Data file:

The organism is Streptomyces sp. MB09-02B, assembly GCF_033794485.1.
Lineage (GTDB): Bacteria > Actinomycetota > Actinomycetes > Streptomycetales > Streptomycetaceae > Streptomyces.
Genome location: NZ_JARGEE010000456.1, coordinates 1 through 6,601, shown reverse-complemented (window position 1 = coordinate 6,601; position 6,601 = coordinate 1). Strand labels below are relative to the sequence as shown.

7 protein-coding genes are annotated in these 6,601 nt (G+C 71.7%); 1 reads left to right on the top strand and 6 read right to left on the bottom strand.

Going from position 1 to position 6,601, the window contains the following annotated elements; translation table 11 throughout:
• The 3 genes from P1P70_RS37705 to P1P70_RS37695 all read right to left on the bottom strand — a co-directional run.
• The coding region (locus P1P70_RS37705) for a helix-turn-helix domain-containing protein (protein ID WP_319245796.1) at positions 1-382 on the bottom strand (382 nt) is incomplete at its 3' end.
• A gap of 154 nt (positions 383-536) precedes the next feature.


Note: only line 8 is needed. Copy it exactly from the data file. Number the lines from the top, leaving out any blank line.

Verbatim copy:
• A gap of 154 nt (positions 383-536) precedes the next feature.